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AFTER THE GOLDEN AGE for 06/12/2000
June 12, 2000
Nothing is quite clear to me anymore. And that's wonderful. Uncertainty does indeed appear to be one of the blessings of old age. Perhaps I owe something also to the times we live in- where all our previous certainties are disappearing into such variegated shifts of meaning and value that we have to reshuffle all our tidy ideas into something vastly richer and more encompassing.
And where did it all start? Would you be surprised if I said sex?
It shouldn't surprise you. The daily press is full of it. The scientific and medical reports are staggering in their implications. And mostly, the ones who are wildly resisting and yelling "degeneracy" and "sin" are the ones who started it all- the fundamentalists who read so literally that Eve was born of Adam and that forever the sexes are fixed in their x or y chromosome rigidity, and are meant to stay that way so that mankind can be fruitful and multiply, never mind how that might result in upsetting the entire balance of nature.
As gays all over start to come out of the closet, the fundamentalists are countering with movements to convince them of their sinfulness, while in their great mercy they are setting up clinics to help psychologize the sexually deluded out of their psychoses and behave as those x and y chromosomes provided by the Almighty were meant to make them behave.
Poor confused things. They're always a few decades behind the times. When the human genome was simpler, and they heard that x made boys and y made girls, they grabbed onto it as proof that men were made for women and women for men, after all. But now, as the medical evidence mounts staggeringly against this simple comfortable idea, they're in total confusion.
What medical evidence? Why the fact that you can't really tell a boy from a girl just from the outside. Almost all of us are born with some elements of the opposite sex in our makeup. Some boys have small ineffectual sex organs, or even none at all. Some girls have clitorises as large as the male organ, and very little of the accompanying female organ. For a while, doctors have tried to correct these anomalies, these boys who seem more girl than they're supposed to be, and girls who seem more boy than they're supposed to be. Medicine used to resort to surgery to make a girl or a boy more effectively what they appeared to be on the outside. But gradually, they're beginning to discover that these surgical changes don't change the temperaments that also come with these anomalies, so that we continue to have girlish boys and boyish girls, and a whole range betwixt and between. And since nearly all of us are somewhat mixed up in this fashion, although to somewhat lesser degree, such as boys with small breasts and girls with hair on their chests and-- well, you know- the real story is that more boys and girls, with their mixed sexuality are starting to love both boys and girls. And with the emancipation of women from the pressures of pregnancy to the dependence on the male for support there are more straightforward AC-DC relationships than ever before. While all about, the traditionalists and the fundamentalists see the world crumbling in wave after wave of degeneracy. Dear, oh dear what confusion and foolishness.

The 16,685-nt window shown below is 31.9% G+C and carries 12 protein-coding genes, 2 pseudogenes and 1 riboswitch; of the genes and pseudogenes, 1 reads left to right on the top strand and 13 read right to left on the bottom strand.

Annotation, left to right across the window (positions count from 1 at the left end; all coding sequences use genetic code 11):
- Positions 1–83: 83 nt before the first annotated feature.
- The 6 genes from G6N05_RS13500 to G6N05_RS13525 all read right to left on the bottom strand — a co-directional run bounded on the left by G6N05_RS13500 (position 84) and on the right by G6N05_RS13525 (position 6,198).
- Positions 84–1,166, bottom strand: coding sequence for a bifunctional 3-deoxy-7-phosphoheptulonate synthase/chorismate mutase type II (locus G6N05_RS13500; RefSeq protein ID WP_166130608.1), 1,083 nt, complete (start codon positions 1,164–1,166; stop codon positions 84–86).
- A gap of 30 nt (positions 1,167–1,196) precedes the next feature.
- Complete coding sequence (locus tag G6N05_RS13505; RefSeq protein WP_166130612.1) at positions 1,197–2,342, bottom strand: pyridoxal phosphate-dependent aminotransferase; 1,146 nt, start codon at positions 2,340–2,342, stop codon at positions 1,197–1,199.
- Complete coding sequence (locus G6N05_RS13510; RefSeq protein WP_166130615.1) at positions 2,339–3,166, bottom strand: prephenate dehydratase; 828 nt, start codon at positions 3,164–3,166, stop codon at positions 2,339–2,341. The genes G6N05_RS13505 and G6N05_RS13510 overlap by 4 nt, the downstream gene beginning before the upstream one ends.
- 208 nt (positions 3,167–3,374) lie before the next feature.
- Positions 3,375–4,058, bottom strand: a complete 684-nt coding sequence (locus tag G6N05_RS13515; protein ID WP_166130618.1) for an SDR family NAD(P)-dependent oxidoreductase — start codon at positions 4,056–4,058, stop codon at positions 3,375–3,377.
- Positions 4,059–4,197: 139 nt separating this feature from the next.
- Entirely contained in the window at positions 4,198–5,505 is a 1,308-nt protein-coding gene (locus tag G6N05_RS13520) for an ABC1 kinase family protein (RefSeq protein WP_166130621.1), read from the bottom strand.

What does it all mean? Where will it lead? Licence? Debauchery? I hardly think so.
We're all so unique and different in the real selves that were given us, that not one of us is purely male or purely female, but different mixes of each, and this makes for wonderful variation and wonderful surprise as we set about seeking a mate or, in some cases, depending on the chromosomal distribution, the mates with whom we might be most congenial, that the resulting combinations border on the miraculous. And since we live so much longer, we can spin out our needs longer by engaging in serial polygamy. Which is in fact what we do today. An early marriage, then a later and better one. Or maybe a series of unsatisfactory tries.
But first let me tell you what got me started on this touchy little subject. I received a note from Justin on my Round Table. He asked me which kinds of stories I preferred to write-or, in his words, he simply wanted to know -" what are your favorite kind of stories to tell? Comedy? Thriller? Action? Mystery? Futuristic? Biographical? Others? None? Combination of some?"